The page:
Running an online business is unique. I know because I used to work at a large cereal company. You forgo decades of standard business practices that include storefronts, customer foot traffic, lease agreements and so much more. Our non-toxic cleaning products company has succeeded thanks to hard work and several free and low-cost tools from America’s leading technology companies. As members of Congress consider new laws to change the digital economy, I hope they engage every stakeholder, including small business.
Digital tools offer immense value. Shortly after the company launched, we learned there was a vast market for environmentally safe cleaning products. Operating an e-commerce website instead of a storefront or selling wholesale enabled us to quickly and affordably reach customers in all 50 states. Google Ads helps us reach people searching for alternatives to traditional cleaning products. Facebook-promoted posts and ads allow us to target people more likely to be interested in our products and not know other options exist.
Instagram lets us post more visual content, and we even work with influencers that help us reach even more potential customers. And we don’t have to spend much money to see significant returns on our investment.
I know that when you’re a big company with huge marketing budgets, slick TV commercials are your most powerful way to reach consumers. They have the budget to advertise to millions of viewers and hope their product resonates with just a tiny percentage. But for smaller companies like ours, the costs are often out of reach, or our budgets aren’t enough to see results. In contrast, Google and Facebook’s advertising tools let us target potential customers effectively and cheaply.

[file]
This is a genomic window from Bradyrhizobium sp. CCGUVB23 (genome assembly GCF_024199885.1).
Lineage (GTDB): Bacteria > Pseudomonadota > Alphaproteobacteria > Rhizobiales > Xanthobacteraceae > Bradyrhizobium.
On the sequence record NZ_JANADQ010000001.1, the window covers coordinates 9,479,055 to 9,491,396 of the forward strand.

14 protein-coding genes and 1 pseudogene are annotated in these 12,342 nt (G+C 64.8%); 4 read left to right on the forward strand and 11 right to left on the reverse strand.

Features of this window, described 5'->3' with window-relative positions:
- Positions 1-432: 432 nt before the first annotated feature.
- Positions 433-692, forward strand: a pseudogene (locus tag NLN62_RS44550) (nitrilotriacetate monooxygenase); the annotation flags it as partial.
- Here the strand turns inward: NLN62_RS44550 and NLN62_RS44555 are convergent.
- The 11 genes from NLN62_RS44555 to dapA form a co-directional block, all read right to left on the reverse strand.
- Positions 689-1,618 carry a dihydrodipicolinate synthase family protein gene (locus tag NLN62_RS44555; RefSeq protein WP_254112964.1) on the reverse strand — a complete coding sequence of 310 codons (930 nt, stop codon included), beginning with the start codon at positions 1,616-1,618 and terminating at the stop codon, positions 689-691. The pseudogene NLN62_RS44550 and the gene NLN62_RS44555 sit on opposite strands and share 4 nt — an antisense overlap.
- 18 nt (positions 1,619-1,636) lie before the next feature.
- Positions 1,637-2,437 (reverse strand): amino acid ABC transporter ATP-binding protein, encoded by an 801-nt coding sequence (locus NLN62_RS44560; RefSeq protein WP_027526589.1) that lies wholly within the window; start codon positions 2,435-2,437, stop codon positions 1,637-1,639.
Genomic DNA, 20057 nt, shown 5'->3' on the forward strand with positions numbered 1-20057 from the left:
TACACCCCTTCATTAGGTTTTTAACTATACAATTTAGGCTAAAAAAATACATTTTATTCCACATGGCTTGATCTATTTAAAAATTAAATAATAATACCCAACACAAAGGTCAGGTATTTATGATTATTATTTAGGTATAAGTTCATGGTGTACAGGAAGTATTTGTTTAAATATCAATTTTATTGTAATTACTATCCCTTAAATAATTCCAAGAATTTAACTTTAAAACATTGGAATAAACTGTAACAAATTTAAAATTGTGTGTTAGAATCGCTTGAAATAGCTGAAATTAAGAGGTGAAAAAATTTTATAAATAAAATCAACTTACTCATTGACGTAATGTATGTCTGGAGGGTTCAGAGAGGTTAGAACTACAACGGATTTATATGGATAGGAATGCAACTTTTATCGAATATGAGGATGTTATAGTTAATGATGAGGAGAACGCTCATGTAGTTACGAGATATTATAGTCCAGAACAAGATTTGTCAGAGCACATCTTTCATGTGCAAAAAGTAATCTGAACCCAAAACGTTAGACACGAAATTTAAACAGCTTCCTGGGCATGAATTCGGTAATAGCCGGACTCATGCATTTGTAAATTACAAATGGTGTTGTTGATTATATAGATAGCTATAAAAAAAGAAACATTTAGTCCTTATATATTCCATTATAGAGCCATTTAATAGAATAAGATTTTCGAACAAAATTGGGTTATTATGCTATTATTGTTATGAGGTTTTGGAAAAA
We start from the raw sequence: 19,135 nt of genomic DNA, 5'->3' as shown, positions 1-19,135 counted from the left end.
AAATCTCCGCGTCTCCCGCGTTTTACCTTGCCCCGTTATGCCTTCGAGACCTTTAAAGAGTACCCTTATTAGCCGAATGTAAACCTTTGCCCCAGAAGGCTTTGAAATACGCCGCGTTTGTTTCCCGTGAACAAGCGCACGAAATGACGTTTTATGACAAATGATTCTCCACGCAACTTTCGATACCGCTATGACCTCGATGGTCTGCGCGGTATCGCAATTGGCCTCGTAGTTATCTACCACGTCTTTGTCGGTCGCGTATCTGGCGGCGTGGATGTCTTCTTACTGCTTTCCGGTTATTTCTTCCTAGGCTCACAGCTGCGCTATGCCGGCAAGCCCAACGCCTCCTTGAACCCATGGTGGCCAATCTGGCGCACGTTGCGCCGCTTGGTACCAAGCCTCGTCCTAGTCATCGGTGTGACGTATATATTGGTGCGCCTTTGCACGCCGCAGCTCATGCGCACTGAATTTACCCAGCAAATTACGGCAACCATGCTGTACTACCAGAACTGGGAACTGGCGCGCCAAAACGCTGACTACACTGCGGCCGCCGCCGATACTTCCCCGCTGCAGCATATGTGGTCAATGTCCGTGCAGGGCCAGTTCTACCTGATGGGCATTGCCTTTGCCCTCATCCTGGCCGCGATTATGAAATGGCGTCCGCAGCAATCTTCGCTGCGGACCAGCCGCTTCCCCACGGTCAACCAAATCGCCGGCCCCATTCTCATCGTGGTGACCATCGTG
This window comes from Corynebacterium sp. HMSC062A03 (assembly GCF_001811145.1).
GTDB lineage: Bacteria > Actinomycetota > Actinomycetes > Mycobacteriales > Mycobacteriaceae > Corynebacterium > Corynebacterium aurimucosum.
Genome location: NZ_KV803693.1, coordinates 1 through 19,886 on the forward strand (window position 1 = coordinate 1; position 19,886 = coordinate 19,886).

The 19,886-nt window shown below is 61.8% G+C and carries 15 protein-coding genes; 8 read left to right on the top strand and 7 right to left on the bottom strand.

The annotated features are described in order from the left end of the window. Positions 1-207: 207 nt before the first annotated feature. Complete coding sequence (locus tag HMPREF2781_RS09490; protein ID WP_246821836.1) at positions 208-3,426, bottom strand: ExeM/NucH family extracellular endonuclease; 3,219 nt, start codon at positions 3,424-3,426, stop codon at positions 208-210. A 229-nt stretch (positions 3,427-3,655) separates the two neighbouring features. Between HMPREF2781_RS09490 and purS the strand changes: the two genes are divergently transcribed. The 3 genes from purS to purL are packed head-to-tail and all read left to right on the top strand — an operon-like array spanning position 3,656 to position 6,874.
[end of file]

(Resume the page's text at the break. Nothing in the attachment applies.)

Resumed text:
We don’t just use digital advertising. Our entire business is built on digital tools like Google Workspace to communicate and share documents with our team spread nationally.
Congress is considering legislation that would change how the digital ecosystem works by changing how companies like Google and Facebook operate. I appreciate that oversight is a big part of what Congress does, but I think it’s important for lawmakers, and everyone, to consider how changing the digital marketplace could affect small businesses.
If new laws and government regulators separate Google and Facebook, will they still be able to offer fantastic ad services at such low prices? It’s an important question that all small businesses and Congress should be asking. Congress should actively reach out to the small business community to understand how the digital economy has helped us and our concerns with how new laws and regulations could impact us.
Digital tools work really well. I am sure Congress has good intentions, but everyone needs to understand how policies aimed at the big guys might hurt the little guys. So let’s work together to figure out how to regulate tech companies without pulling the wrong levers that inadvertently harm small businesses. It is a conversation worth having.
Tim Murphy of St. Louis Park is the CEO of Branch Basics, which is located in Minneapolis’ Uptown neighborhood.